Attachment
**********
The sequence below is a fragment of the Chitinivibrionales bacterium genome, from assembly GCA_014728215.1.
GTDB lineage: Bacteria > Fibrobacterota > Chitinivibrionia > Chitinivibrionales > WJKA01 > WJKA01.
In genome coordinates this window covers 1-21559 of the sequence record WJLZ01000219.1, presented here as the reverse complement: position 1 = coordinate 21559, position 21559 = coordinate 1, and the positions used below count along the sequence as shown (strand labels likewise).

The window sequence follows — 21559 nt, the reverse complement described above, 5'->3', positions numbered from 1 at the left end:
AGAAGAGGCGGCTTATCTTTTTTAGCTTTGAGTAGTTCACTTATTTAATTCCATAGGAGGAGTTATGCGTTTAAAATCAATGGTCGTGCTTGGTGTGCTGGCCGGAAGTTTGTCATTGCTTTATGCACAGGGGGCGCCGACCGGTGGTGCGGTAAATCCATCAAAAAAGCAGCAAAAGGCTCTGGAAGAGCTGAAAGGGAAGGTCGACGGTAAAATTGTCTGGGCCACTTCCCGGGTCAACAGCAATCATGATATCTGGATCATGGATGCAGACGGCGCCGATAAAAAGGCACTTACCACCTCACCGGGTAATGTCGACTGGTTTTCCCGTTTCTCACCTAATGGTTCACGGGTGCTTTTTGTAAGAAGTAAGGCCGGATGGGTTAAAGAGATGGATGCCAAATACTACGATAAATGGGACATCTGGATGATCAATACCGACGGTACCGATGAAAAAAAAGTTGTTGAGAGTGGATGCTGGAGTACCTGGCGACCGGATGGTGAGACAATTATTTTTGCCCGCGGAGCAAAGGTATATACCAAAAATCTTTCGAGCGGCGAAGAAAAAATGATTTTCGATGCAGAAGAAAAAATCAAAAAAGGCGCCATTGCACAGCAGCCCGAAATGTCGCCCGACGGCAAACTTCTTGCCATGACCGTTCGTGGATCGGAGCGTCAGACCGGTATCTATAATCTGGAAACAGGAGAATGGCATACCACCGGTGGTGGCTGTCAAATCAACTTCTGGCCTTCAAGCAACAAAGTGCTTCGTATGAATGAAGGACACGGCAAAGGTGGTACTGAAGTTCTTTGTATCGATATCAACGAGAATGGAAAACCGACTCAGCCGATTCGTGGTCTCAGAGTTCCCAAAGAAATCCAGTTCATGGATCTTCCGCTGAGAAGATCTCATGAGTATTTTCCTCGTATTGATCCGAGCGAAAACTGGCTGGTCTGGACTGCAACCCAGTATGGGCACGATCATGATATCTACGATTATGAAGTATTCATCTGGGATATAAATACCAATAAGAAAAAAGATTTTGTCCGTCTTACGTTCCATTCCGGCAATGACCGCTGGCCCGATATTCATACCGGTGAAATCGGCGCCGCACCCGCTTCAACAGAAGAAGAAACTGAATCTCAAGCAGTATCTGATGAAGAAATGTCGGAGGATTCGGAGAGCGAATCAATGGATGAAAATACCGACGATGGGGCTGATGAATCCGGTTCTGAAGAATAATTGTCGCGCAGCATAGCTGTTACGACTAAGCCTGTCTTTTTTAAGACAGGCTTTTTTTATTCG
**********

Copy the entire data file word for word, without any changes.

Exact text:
The sequence below is a fragment of the Chitinivibrionales bacterium genome, from assembly GCA_014728215.1.
GTDB lineage: Bacteria > Fibrobacterota > Chitinivibrionia > Chitinivibrionales > WJKA01 > WJKA01.
In genome coordinates this window covers 1-21559 of the sequence record WJLZ01000219.1, presented here as the reverse complement: position 1 = coordinate 21559, position 21559 = coordinate 1, and the positions used below count along the sequence as shown (strand labels likewise).

The window sequence follows — 21559 nt, the reverse complement described above, 5'->3', positions numbered from 1 at the left end:
AGAAGAGGCGGCTTATCTTTTTTAGCTTTGAGTAGTTCACTTATTTAATTCCATAGGAGGAGTTATGCGTTTAAAATCAATGGTCGTGCTTGGTGTGCTGGCCGGAAGTTTGTCATTGCTTTATGCACAGGGGGCGCCGACCGGTGGTGCGGTAAATCCATCAAAAAAGCAGCAAAAGGCTCTGGAAGAGCTGAAAGGGAAGGTCGACGGTAAAATTGTCTGGGCCACTTCCCGGGTCAACAGCAATCATGATATCTGGATCATGGATGCAGACGGCGCCGATAAAAAGGCACTTACCACCTCACCGGGTAATGTCGACTGGTTTTCCCGTTTCTCACCTAATGGTTCACGGGTGCTTTTTGTAAGAAGTAAGGCCGGATGGGTTAAAGAGATGGATGCCAAATACTACGATAAATGGGACATCTGGATGATCAATACCGACGGTACCGATGAAAAAAAAGTTGTTGAGAGTGGATGCTGGAGTACCTGGCGACCGGATGGTGAGACAATTATTTTTGCCCGCGGAGCAAAGGTATATACCAAAAATCTTTCGAGCGGCGAAGAAAAAATGATTTTCGATGCAGAAGAAAAAATCAAAAAAGGCGCCATTGCACAGCAGCCCGAAATGTCGCCCGACGGCAAACTTCTTGCCATGACCGTTCGTGGATCGGAGCGTCAGACCGGTATCTATAATCTGGAAACAGGAGAATGGCATACCACCGGTGGTGGCTGTCAAATCAACTTCTGGCCTTCAAGCAACAAAGTGCTTCGTATGAATGAAGGACACGGCAAAGGTGGTACTGAAGTTCTTTGTATCGATATCAACGAGAATGGAAAACCGACTCAGCCGATTCGTGGTCTCAGAGTTCCCAAAGAAATCCAGTTCATGGATCTTCCGCTGAGAAGATCTCATGAGTATTTTCCTCGTATTGATCCGAGCGAAAACTGGCTGGTCTGGACTGCAACCCAGTATGGGCACGATCATGATATCTACGATTATGAAGTATTCATCTGGGATATAAATACCAATAAGAAAAAAGATTTTGTCCGTCTTACGTTCCATTCCGGCAATGACCGCTGGCCCGATATTCATACCGGTGAAATCGGCGCCGCACCCGCTTCAACAGAAGAAGAAACTGAATCTCAAGCAGTATCTGATGAAGAAATGTCGGAGGATTCGGAGAGCGAATCAATGGATGAAAATACCGACGATGGGGCTGATGAATCCGGTTCTGAAGAATAATTGTCGCGCAGCATAGCTGTTACGACTAAGCCTGTCTTTTTTAAGACAGGCTTTTTTTATTCG